Content Design: The art of being plainspoken

Summary: Aspire to be plainspoken – communicate clearly, honestly, and directly to enhance understanding and efficiency.

graphic of a woman in action for a blog pst about how to create an effective call-to-action

Effective communication takes practice. Being a great writer or communicator is a kind of superpower that can make nearly every aspect of your life easier. However, with great power comes great responsibility; the clarity of language can also be used to confuse.

A worrying trend: documents are getting longer and longer. Simple questions receive lengthy responses. People ignore guidelines on document lengths. Paragraphs are bloated with five sentences when one would do. Sentences are stuffed with fifty words when five would suffice. While I appreciate thoroughness, this is something else entirely.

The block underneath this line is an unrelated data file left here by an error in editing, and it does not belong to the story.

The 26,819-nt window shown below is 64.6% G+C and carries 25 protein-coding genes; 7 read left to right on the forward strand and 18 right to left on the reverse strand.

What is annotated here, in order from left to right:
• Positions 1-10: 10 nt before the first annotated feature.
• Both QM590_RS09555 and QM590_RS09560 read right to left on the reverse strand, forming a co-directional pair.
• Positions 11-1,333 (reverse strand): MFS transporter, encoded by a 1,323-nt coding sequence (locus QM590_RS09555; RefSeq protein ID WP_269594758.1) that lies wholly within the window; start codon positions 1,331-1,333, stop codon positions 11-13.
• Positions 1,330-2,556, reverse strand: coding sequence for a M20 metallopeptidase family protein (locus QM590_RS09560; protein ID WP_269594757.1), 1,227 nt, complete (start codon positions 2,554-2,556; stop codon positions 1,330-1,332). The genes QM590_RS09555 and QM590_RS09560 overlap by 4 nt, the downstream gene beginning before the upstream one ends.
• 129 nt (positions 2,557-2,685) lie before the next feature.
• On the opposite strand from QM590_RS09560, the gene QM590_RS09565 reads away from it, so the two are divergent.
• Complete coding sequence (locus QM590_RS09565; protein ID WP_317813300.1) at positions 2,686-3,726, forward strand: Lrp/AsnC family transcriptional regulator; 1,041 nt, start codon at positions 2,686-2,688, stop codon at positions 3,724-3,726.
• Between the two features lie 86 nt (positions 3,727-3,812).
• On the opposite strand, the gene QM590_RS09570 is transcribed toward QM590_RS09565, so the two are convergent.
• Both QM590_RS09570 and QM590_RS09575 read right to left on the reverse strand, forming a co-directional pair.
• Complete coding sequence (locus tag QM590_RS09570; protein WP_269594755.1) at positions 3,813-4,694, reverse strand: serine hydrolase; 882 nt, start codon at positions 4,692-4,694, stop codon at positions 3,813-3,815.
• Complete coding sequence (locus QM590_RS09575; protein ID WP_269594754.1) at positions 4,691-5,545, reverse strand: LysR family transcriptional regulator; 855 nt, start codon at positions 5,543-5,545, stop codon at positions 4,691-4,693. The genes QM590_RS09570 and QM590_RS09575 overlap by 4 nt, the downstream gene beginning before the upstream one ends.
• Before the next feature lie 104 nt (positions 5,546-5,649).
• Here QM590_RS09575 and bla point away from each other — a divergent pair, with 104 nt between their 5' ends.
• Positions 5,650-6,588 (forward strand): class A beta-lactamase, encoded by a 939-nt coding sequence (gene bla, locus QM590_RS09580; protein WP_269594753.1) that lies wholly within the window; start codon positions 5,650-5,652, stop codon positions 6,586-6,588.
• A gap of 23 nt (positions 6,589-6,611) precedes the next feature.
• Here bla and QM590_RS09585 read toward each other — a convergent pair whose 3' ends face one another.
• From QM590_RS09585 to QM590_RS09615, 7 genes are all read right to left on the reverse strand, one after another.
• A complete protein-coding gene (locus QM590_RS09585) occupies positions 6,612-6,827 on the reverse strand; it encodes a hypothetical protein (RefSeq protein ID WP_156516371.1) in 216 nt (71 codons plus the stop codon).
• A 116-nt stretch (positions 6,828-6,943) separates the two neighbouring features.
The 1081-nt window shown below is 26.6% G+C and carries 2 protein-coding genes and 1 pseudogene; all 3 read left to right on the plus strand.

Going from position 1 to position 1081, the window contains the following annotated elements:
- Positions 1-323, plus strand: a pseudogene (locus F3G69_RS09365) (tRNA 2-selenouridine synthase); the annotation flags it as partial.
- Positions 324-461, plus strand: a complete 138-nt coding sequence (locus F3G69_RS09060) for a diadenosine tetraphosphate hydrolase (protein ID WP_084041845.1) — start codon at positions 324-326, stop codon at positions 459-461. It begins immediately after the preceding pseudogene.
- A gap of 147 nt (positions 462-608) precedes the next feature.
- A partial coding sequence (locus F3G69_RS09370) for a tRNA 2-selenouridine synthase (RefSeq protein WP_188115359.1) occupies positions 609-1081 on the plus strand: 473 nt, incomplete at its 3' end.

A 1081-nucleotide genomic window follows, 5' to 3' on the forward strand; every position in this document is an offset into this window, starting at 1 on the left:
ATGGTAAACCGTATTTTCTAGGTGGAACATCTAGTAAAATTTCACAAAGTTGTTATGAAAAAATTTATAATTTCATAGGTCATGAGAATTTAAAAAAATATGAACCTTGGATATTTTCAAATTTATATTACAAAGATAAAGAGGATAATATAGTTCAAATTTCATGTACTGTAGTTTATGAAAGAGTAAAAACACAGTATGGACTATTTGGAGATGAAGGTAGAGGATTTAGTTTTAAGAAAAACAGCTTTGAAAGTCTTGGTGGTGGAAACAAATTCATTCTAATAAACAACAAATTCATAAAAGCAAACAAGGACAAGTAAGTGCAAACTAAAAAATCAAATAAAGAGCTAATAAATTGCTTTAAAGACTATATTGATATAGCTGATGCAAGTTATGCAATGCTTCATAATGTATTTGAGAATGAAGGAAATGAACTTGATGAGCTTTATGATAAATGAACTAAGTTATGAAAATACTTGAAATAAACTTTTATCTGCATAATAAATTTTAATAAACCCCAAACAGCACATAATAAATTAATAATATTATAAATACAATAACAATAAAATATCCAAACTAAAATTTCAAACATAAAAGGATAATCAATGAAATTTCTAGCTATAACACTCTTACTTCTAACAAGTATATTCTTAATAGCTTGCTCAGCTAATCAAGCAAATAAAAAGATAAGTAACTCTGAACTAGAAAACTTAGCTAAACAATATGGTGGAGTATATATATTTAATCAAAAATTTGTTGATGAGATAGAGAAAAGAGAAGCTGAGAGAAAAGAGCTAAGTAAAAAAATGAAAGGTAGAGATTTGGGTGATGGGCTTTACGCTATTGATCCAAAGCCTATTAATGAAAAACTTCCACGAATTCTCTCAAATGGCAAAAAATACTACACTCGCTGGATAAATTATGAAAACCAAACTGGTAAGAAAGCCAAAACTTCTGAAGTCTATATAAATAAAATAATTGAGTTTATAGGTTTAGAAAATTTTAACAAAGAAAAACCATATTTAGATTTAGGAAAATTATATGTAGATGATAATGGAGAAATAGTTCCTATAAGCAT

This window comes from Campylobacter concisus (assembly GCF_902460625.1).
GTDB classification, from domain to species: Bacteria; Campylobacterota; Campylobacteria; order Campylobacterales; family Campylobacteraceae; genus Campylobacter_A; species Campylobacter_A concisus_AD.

I’ve previously addressed this issue in the context of using corporate speak to break bad news. However, there are more common techniques that make it costly for the audience to engage. These documents are often too long, filled with jargon, and are formulaic or repetitive.

This type of writing usually comes from a place of good intention. Our desire to maintain harmony can lead us to be indirect about uncomfortable truths. Our desire to influence can cause us to pre-emptively address every potential objection. Our desire to impress can result in using more words than necessary. Additionally, the expectations we’ve internalised about corporate communication often make us write in a way we never would with friends.

When working on content, be plainspoken. This means communicating in a straightforward manner. It means having the conviction to be honest with one another so we can all improve. It means being direct not out of cruelty but out of kindness.

We should all aspire to be plainspoken.

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